Creating Communities on the Internet: Electronic Discussion Lists in the Classroom

By Bender, Robert M. | Computers in Libraries, May 1995 | Go to article overview

Creating Communities on the Internet: Electronic Discussion Lists in the Classroom


Bender, Robert M., Computers in Libraries


The following case study offers insight into the process, pitfalls, and advantages of utilizing the Internet to form a communication community that can be replicated by any organization. In addition to fostering interpersonal communications within a defined group, electronic formats can facilitate virtual meetings, distribution of an organization's newsletters, and discussion toward establishing consensus, for example. In this case study, it was found that not only the process of "speaking" at the keyboard, but also allowing communication to take place without the normal restraint of time and place for group meetings, resulted in a freer exchange of ideas and greater learning, understanding, tolerance, and creativity. Any organization can benefit from that.

Computers have altered our lives in ways we have hardly begun to understand. In schools and colleges, the pervasiveness of word processing is astonishing. Ten years ago, few of us could have anticipated the effect this revolution would have on the way we write. I cannot remember the last time a student asked if essays had to be "typewritten" before submission. I am not alone in thinking that the shift to electronic communication is proceeding at breakneck speed, far faster than any of us imagined possible. In the Preface to The Electronic Word, Richard Lanham succinctly indicates some of the implications of this new means of communication:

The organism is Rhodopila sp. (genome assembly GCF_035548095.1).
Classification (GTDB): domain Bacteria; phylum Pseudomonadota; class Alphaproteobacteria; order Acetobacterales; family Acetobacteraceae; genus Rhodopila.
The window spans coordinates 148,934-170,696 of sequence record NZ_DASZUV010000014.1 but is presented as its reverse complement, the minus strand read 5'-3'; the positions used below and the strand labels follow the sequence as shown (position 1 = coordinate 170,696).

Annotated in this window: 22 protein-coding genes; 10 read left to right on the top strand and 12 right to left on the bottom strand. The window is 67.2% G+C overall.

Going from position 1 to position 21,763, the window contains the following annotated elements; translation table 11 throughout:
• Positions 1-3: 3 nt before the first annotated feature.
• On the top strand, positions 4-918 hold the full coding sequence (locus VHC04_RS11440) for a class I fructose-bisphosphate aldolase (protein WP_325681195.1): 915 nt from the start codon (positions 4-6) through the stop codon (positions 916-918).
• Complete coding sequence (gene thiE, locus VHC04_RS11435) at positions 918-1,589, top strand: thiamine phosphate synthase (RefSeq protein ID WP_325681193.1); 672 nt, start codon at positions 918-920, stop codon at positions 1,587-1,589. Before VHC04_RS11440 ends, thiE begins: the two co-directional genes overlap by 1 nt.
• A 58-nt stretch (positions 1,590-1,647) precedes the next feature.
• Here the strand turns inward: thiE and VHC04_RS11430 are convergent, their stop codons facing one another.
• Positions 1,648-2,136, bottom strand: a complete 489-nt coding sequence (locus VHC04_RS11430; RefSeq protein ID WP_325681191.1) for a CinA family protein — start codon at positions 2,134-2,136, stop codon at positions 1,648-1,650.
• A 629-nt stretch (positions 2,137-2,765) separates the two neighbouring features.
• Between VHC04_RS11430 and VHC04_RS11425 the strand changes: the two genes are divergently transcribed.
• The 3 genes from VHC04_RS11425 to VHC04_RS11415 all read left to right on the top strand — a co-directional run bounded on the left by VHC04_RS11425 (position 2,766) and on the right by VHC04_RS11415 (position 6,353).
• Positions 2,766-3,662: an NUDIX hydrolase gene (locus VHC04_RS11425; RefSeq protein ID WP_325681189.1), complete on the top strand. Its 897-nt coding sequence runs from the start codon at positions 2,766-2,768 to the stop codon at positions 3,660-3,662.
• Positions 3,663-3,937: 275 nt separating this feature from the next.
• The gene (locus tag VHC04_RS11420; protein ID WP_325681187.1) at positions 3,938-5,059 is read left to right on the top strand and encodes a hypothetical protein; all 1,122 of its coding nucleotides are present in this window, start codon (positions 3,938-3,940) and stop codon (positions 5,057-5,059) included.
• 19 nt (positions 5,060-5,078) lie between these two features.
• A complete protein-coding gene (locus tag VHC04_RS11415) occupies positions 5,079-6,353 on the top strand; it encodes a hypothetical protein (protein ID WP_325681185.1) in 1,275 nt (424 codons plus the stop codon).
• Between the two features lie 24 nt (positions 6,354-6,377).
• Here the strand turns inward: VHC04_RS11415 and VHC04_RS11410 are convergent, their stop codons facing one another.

Electronic text creates not only a new writing space but a new educational space as well. Not only the humanities curriculum, but school and university structures, administrative and physical, are affected at every point, as of course is the whole cultural repository and information system we call a library. In the university world, it is disciplinarity and its departmental shadow that will be most transformed.(1)

My experience using electronic lists for Internet communication in a variety of courses has convinced me that the potential for bringing students together into genuine discourse with each other has never been greater. There also is a potential for creating a sense of community on the Internet, and in the classroom, that can make us all more active learners. What follows serves as an illustration of some of the ways electronic communication can be used to enhance and extend the classroom experience.

Integrating Internet Communication into the Class Format

Interdisciplinary Studies 290, an upper level class in modern drama and the course used here to illustrate how electronic communication can enhance the classroom experience, was a Senior Seminar designed as a vehicle in which students complete a required capstone project. In addition to working on their capstone projects, the students were to focus discussion on gender studies and to keep a journal in which they recorded observations about gender differences. While the course was a success, the usual difficulties with the journals were encountered.

Journal writing is a useful tool for a great many courses in which students do a substantial amount of writing because it provides an unstructured space where students can record their "thoughts," do pre-writing, and explore topics of interest without having to pay attention to rules of grammar, spelling, and all those "things" they claim impede their "free expression." In courses designed to empower students, journals can also be useful for consciousness raising. One obstacle, however, is that many students consider journals "private space" and are reluctant to share their thoughts with others. In this course, the discussion list was used by the students as a way to keep a collective "electronic" journal. Even in a small class--just 15 students--there are always students who are reluctant to speak. Given the opportunity to "speak" at a keyboard, many found a voice in this class.

I set up my first class discussion list nearly two years ago using LISTSERV--a software program originally written for the BITNET Network Information Center and later revised by Eric Thomas of the Ecole Centrale de Paris--which provides for the distribution of e-mail to varying sized groups of "subscribers. …

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